Jun 20, 201711:00 AMInside Wisconsin
with Tom Still
Here are reasons why a company such as Foxconn might consider Wisconsin
(page 1 of 2)
The speculation began within minutes of when President Trump, speaking in Waukesha and alluding to negotiations with an unspecified company, told Gov. Scott Walker he might get “a very happy surprise very soon.”
That surprise may well be Foxconn, a Taiwanese giant that assembles Apple’s iPhones and other electronics. No one will say for sure, but the Associated Press reported Thursday it had off-the-record confirmation that Foxconn is talking with Wisconsin.
The Wisconsin Economic Development Corp. never comments on pending or potential opportunities — which is appropriate given how fragile and competitive such talks can be — so the potential “surprise” is still tightly wrapped inside a box awaiting a party that may never come.
This much is known, however. Foxconn is best known as one of Apple’s iPhone and iPad manufacturing partners. The company is likely to build a plant in the United States that would be used to build displays for everything from internet of things products to Apple devices.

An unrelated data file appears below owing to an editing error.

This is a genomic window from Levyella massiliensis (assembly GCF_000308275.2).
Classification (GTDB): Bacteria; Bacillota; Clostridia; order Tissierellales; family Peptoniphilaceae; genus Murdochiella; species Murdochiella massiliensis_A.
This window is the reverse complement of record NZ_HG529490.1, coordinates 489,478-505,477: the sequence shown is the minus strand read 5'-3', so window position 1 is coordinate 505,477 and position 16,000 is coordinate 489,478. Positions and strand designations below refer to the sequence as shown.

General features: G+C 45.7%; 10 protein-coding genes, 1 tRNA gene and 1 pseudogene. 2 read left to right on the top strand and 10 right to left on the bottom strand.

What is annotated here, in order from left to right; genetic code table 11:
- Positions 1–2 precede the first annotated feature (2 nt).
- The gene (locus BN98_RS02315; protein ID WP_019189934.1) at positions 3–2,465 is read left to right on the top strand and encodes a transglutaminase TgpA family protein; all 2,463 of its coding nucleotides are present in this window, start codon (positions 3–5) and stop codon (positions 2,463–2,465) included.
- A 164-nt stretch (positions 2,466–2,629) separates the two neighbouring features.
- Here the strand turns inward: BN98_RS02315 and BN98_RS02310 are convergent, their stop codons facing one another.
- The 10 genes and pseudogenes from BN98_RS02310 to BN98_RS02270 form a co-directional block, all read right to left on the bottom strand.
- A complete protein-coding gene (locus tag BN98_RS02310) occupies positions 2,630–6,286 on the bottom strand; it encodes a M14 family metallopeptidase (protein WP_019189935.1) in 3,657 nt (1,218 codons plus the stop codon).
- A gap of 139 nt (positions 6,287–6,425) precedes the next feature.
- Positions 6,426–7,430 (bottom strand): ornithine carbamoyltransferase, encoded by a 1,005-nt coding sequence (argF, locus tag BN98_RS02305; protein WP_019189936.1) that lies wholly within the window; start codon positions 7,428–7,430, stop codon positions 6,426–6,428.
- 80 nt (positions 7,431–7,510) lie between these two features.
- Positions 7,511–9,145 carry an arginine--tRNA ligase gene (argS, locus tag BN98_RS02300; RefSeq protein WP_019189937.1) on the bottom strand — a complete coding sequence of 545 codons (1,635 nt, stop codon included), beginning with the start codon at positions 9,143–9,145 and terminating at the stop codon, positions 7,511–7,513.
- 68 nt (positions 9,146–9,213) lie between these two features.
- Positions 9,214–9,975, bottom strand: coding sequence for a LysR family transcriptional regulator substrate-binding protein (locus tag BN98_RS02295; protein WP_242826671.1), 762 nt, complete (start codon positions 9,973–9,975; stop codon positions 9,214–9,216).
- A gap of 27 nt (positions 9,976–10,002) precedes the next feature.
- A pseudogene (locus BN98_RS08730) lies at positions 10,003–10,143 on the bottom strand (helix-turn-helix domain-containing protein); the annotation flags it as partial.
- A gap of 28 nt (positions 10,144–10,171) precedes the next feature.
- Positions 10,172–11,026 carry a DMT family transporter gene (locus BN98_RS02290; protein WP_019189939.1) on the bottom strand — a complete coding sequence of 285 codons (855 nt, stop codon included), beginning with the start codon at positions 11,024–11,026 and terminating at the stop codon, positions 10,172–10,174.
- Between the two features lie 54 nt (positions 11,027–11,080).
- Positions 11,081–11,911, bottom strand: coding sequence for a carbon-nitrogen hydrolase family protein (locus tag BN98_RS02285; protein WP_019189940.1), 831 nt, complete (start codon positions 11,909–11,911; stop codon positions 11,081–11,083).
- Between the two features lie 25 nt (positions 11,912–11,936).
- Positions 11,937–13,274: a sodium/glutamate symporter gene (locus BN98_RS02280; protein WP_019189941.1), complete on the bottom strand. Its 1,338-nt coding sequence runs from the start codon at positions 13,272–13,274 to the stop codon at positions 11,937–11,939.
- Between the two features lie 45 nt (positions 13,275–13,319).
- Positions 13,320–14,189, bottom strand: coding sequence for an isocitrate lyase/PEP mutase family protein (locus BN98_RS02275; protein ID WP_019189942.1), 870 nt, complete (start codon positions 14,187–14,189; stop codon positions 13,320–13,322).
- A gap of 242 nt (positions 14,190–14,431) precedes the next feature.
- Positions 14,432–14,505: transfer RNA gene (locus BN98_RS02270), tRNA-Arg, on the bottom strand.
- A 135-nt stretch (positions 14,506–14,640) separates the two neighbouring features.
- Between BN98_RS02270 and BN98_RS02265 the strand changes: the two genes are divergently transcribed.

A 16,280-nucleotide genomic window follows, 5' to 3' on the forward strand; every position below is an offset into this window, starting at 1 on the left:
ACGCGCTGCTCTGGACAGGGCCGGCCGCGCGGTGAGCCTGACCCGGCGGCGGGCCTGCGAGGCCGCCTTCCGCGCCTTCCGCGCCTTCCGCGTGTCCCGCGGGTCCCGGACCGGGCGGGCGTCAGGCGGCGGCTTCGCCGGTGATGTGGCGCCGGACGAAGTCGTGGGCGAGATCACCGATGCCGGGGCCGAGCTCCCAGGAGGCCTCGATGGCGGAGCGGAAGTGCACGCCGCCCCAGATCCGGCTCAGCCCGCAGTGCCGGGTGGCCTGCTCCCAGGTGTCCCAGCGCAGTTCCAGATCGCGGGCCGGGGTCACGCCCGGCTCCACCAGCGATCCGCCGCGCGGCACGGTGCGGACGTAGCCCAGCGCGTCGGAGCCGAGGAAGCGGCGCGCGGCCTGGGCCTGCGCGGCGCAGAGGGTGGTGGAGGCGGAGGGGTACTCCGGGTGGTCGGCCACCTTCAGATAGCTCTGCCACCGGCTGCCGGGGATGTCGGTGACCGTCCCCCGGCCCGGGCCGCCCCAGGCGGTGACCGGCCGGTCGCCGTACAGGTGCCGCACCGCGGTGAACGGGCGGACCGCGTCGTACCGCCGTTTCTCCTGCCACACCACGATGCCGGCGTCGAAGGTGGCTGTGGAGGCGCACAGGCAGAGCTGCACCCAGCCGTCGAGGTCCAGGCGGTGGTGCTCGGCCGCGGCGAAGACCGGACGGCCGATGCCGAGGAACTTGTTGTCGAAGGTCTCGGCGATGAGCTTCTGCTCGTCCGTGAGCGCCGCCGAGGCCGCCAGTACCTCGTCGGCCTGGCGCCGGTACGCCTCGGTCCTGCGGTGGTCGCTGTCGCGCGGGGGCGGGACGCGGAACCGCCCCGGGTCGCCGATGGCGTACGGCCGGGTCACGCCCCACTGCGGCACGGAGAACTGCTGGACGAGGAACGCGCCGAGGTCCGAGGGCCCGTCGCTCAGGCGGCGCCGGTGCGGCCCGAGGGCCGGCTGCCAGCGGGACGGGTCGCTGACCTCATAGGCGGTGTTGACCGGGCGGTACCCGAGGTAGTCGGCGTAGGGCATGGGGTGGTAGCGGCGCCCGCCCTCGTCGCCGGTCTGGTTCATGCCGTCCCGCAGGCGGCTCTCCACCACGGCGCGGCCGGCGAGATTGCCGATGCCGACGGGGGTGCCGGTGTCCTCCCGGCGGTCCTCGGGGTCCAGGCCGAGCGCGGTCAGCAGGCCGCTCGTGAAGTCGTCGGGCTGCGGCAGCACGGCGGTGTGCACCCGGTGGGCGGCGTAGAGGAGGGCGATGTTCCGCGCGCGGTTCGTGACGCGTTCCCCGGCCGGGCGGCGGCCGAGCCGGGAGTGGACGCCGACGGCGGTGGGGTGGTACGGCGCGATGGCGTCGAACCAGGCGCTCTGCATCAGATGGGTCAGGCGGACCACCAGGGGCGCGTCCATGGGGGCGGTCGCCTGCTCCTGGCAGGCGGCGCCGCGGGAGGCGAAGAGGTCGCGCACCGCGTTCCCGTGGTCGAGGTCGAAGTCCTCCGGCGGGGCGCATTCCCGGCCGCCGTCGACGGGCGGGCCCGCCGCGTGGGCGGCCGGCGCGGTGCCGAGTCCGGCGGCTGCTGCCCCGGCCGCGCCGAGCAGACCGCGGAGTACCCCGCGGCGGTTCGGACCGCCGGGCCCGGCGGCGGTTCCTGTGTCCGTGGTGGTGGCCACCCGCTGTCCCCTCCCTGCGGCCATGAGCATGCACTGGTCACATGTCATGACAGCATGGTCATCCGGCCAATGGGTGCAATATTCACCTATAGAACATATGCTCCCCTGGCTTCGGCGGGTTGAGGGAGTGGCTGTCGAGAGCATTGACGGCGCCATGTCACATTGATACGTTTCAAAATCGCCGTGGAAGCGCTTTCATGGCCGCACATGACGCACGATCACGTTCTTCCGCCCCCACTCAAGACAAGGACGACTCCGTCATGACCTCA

As DigiTimes reported earlier this year, Foxconn would use a U.S. facility to manufacture “small to medium displays for IoT applications, including automotive, medical care, and mobile terminal displays.” It could also be used to develop new screens for existing Apple products and televisions.
Foxconn CEO and Chairman Terry Gou said in January the company was planning to invest $7 billion in a U.S. facility, and a company executive visited the White House a month or so ago.
Why would a company so large that entire cities have sprung up around its global factories have an interest in the United States and Wisconsin?
For starters, building a huge screen plant in the United States would fit well with Trump’s push to create more domestic jobs. Trump has criticized foreign and domestic companies alike for not creating or keeping American manufacturing jobs, and he has threatened to increase tariffs on imports from countries that don’t take heed.
The interest goes beyond politics, however. Foxconn would like to secure a larger share of American markets, particularly for products such as Sharp, a recently acquired subsidiary. Localizing screen production could help the company save on transport costs. The resulting publicity could also help sell more high-end Sharp-branded sets in the United States, the world’s second-biggest television market.